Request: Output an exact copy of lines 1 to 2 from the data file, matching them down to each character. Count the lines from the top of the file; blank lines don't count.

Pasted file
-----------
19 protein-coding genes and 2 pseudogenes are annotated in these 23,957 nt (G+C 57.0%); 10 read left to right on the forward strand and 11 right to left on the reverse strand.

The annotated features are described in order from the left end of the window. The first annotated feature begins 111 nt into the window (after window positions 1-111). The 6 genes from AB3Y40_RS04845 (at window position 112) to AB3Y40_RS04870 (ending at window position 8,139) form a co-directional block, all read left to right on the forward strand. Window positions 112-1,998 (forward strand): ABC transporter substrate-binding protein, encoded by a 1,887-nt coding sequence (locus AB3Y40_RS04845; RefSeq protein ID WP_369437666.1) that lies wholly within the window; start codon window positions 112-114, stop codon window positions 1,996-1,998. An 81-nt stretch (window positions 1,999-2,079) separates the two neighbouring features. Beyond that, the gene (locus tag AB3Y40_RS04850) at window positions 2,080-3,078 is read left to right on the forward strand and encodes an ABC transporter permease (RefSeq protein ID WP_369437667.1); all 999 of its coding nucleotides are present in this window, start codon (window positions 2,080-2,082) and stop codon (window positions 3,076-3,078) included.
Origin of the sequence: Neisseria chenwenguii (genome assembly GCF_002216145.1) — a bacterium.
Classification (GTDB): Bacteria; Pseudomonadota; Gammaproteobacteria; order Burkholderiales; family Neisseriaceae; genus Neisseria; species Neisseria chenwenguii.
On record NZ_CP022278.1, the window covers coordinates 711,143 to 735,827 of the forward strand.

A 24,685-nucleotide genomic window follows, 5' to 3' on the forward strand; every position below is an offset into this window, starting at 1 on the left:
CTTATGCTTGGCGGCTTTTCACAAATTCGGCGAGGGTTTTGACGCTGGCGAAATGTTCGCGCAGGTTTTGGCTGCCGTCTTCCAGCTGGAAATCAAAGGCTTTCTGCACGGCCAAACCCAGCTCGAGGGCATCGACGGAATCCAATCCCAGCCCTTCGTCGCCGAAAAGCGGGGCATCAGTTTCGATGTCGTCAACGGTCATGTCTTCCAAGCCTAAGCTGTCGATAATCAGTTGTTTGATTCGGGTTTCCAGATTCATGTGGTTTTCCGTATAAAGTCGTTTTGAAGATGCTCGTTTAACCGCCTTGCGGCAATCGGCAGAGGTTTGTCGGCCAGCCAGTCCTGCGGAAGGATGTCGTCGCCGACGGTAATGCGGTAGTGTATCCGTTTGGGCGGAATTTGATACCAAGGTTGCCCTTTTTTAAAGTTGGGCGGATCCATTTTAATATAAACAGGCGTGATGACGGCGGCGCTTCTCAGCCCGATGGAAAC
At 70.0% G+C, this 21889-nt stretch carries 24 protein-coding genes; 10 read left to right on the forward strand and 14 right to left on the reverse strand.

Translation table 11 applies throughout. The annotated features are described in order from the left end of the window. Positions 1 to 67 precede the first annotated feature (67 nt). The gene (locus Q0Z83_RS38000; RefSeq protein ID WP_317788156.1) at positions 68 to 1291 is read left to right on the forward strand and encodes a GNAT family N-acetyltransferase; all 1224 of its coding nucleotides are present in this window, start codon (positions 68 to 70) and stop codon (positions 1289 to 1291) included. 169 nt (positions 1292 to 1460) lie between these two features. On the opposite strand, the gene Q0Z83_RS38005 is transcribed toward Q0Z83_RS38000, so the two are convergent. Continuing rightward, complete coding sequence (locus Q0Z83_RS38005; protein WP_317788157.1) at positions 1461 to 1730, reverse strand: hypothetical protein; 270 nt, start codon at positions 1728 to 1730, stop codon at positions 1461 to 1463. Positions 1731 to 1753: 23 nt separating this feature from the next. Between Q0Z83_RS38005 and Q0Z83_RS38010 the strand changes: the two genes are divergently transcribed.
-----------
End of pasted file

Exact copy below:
19 protein-coding genes and 2 pseudogenes are annotated in these 23,957 nt (G+C 57.0%); 10 read left to right on the forward strand and 11 right to left on the reverse strand.

The annotated features are described in order from the left end of the window. The first annotated feature begins 111 nt into the window (after window positions 1-111). The 6 genes from AB3Y40_RS04845 (at window position 112) to AB3Y40_RS04870 (ending at window position 8,139) form a co-directional block, all read left to right on the forward strand. Window positions 112-1,998 (forward strand): ABC transporter substrate-binding protein, encoded by a 1,887-nt coding sequence (locus AB3Y40_RS04845; RefSeq protein ID WP_369437666.1) that lies wholly within the window; start codon window positions 112-114, stop codon window positions 1,996-1,998. An 81-nt stretch (window positions 1,999-2,079) separates the two neighbouring features. Beyond that, the gene (locus tag AB3Y40_RS04850) at window positions 2,080-3,078 is read left to right on the forward strand and encodes an ABC transporter permease (RefSeq protein ID WP_369437667.1); all 999 of its coding nucleotides are present in this window, start codon (window positions 2,080-2,082) and stop codon (window positions 3,076-3,078) included.